Wake Up, Little Susie
Can we sleep less?
9 a.m.-7 p.m.: I work like a fiend again. These have been the two most productive days I've had in years. Idea for new Provigil ad slogan: "Bosses' Little Helper."
1 a.m.: Again I'm alert through the late evening—so alert that I infuriate my wife by chattering at her long past her bedtime. This time, when I do conk out, I sleep deeply.
Day 3, Wednesday
7 a.m.: My one-man clinical trial starts to fall apart. Everyone says modafinil is not addictive, but I wake up worried about how long my supply will last. I count the pills and realize I have only five and a half left. That's just an 11-day supply. I remember that I offered a sample to a friend yesterday. I am annoyed—one day less for me. I start to cut up the remaining pills, wondering if I can divide them into thirds instead of halves.
I realize that maybe I can find a different supplier. I log onto the Internet to see if I can get modafinil on the sly. I find it cheap at the Discount Mexican Pharmacy. I feel delighted and relieved. Then I feel terrified that I am delighted and relieved. "Discount Mexican Pharmacy"?!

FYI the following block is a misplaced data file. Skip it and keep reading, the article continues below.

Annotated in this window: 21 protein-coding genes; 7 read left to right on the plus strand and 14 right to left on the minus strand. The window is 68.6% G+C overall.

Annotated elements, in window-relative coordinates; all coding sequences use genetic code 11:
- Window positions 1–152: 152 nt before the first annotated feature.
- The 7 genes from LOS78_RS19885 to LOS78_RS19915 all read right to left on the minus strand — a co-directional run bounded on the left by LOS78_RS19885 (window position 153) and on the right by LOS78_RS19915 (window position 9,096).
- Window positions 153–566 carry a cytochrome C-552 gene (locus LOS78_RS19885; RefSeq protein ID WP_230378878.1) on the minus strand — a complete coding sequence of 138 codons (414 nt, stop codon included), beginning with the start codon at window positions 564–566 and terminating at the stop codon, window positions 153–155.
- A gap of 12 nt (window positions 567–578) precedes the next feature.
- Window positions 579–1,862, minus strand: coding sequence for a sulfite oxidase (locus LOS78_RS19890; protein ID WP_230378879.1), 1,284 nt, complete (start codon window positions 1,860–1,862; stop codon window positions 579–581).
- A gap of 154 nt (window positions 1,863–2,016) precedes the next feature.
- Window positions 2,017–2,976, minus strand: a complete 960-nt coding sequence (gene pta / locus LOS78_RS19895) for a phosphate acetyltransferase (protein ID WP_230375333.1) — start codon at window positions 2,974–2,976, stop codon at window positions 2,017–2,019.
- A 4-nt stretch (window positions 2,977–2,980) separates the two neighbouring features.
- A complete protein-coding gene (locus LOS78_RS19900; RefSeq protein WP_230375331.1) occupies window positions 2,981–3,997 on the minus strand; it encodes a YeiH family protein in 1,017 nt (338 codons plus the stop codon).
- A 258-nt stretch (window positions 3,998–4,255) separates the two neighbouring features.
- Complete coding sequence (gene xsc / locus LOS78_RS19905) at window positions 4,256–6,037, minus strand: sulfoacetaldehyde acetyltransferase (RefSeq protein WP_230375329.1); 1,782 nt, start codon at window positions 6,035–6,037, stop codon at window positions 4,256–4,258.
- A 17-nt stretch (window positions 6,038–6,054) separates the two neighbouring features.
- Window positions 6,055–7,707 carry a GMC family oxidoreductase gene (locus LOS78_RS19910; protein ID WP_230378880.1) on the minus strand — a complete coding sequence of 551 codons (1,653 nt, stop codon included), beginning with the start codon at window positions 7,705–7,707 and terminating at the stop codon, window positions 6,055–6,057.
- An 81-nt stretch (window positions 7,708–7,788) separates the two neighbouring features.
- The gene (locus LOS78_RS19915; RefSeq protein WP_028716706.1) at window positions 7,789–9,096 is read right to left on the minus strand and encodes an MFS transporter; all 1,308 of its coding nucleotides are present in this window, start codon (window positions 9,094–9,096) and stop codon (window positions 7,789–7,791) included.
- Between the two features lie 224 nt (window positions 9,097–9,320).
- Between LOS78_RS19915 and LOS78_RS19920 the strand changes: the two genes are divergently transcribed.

7:30 a.m.: I end my experiment after two days. I am acting like a lunatic. I stash the remaining pills in a distant corner of the medicine cabinet. I calm myself with the reminder that I have 11 more great days to look forward to.
So is modafinil a drug for future superpeople? Maybe. There are good reasons for doubt, though. The drug is approved only for treating narcolepsy, and doctors are not going to prescribe it like aspirin anytime soon. Though patients don't seem to get addicted to modafinil or to build a tolerance, according to Walsleben, the drug has been in use for only 10 years, and no one knows for certain that it's safe over the long term. (Cephalon and other drug companies, incidentally, are working on even more powerful wakefulness drugs, but none is on the market yet.)
I loved taking modafinil for two days. I worked supernaturally hard and well. But I'd be afraid to make it a habit. I'll use it again for a special occasion—when I am late for a deadline, perhaps. In the meantime, I'll just yawn my way through the midafternoon.
David Plotz is the Editor of Slate. He's the author of The Genius Factory: The Curious History of the Nobel Prize Sperm Bank and Good Book. He appears on Slate's Political Gabfest.